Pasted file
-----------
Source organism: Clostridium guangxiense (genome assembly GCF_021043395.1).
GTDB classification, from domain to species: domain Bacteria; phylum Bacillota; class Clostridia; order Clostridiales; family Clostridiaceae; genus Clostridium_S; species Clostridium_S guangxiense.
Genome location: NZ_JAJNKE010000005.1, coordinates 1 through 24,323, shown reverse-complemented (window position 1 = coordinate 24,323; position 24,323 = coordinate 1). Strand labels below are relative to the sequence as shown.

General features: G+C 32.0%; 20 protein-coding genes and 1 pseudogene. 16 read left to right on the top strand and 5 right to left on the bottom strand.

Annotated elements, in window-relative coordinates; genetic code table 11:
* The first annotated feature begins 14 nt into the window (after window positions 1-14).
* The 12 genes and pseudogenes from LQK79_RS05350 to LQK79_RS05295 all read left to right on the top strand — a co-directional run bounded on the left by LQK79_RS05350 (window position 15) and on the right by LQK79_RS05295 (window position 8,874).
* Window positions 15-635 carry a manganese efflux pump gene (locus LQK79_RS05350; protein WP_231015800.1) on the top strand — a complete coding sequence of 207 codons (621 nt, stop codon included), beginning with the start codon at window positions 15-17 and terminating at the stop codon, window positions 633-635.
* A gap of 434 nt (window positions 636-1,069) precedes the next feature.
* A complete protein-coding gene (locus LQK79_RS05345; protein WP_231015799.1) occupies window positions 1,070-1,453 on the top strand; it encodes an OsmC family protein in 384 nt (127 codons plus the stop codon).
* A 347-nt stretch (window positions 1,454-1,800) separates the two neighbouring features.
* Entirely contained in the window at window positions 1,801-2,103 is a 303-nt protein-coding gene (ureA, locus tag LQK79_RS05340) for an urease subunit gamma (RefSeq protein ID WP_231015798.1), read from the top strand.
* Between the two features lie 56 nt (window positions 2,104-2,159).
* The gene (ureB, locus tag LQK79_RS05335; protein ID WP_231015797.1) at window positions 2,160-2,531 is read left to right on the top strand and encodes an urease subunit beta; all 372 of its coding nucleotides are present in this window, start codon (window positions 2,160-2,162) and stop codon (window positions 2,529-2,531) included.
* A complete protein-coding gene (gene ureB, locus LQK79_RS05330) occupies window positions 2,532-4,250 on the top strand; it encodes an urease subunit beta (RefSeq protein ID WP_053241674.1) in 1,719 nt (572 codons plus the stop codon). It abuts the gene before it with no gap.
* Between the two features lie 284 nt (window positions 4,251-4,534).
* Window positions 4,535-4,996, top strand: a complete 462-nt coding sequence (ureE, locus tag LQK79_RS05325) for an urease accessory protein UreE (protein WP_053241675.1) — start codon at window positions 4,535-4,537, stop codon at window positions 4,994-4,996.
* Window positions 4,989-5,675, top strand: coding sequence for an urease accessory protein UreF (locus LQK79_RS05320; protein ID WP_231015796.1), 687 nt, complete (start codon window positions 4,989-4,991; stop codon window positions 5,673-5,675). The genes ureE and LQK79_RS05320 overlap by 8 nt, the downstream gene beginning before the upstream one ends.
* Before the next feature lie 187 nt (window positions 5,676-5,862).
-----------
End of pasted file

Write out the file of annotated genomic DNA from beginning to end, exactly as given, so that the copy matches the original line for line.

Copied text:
Source organism: Clostridium guangxiense (genome assembly GCF_021043395.1).
GTDB classification, from domain to species: domain Bacteria; phylum Bacillota; class Clostridia; order Clostridiales; family Clostridiaceae; genus Clostridium_S; species Clostridium_S guangxiense.
Genome location: NZ_JAJNKE010000005.1, coordinates 1 through 24,323, shown reverse-complemented (window position 1 = coordinate 24,323; position 24,323 = coordinate 1). Strand labels below are relative to the sequence as shown.

General features: G+C 32.0%; 20 protein-coding genes and 1 pseudogene. 16 read left to right on the top strand and 5 right to left on the bottom strand.

Annotated elements, in window-relative coordinates; genetic code table 11:
* The first annotated feature begins 14 nt into the window (after window positions 1-14).
* The 12 genes and pseudogenes from LQK79_RS05350 to LQK79_RS05295 all read left to right on the top strand — a co-directional run bounded on the left by LQK79_RS05350 (window position 15) and on the right by LQK79_RS05295 (window position 8,874).
* Window positions 15-635 carry a manganese efflux pump gene (locus LQK79_RS05350; protein WP_231015800.1) on the top strand — a complete coding sequence of 207 codons (621 nt, stop codon included), beginning with the start codon at window positions 15-17 and terminating at the stop codon, window positions 633-635.
* A gap of 434 nt (window positions 636-1,069) precedes the next feature.
* A complete protein-coding gene (locus LQK79_RS05345; protein WP_231015799.1) occupies window positions 1,070-1,453 on the top strand; it encodes an OsmC family protein in 384 nt (127 codons plus the stop codon).
* A 347-nt stretch (window positions 1,454-1,800) separates the two neighbouring features.
* Entirely contained in the window at window positions 1,801-2,103 is a 303-nt protein-coding gene (ureA, locus tag LQK79_RS05340) for an urease subunit gamma (RefSeq protein ID WP_231015798.1), read from the top strand.
* Between the two features lie 56 nt (window positions 2,104-2,159).
* The gene (ureB, locus tag LQK79_RS05335; protein ID WP_231015797.1) at window positions 2,160-2,531 is read left to right on the top strand and encodes an urease subunit beta; all 372 of its coding nucleotides are present in this window, start codon (window positions 2,160-2,162) and stop codon (window positions 2,529-2,531) included.
* A complete protein-coding gene (gene ureB, locus LQK79_RS05330) occupies window positions 2,532-4,250 on the top strand; it encodes an urease subunit beta (RefSeq protein ID WP_053241674.1) in 1,719 nt (572 codons plus the stop codon). It abuts the gene before it with no gap.
* Between the two features lie 284 nt (window positions 4,251-4,534).
* Window positions 4,535-4,996, top strand: a complete 462-nt coding sequence (ureE, locus tag LQK79_RS05325) for an urease accessory protein UreE (protein WP_053241675.1) — start codon at window positions 4,535-4,537, stop codon at window positions 4,994-4,996.
* Window positions 4,989-5,675, top strand: coding sequence for an urease accessory protein UreF (locus LQK79_RS05320; protein ID WP_231015796.1), 687 nt, complete (start codon window positions 4,989-4,991; stop codon window positions 5,673-5,675). The genes ureE and LQK79_RS05320 overlap by 8 nt, the downstream gene beginning before the upstream one ends.
* Before the next feature lie 187 nt (window positions 5,676-5,862).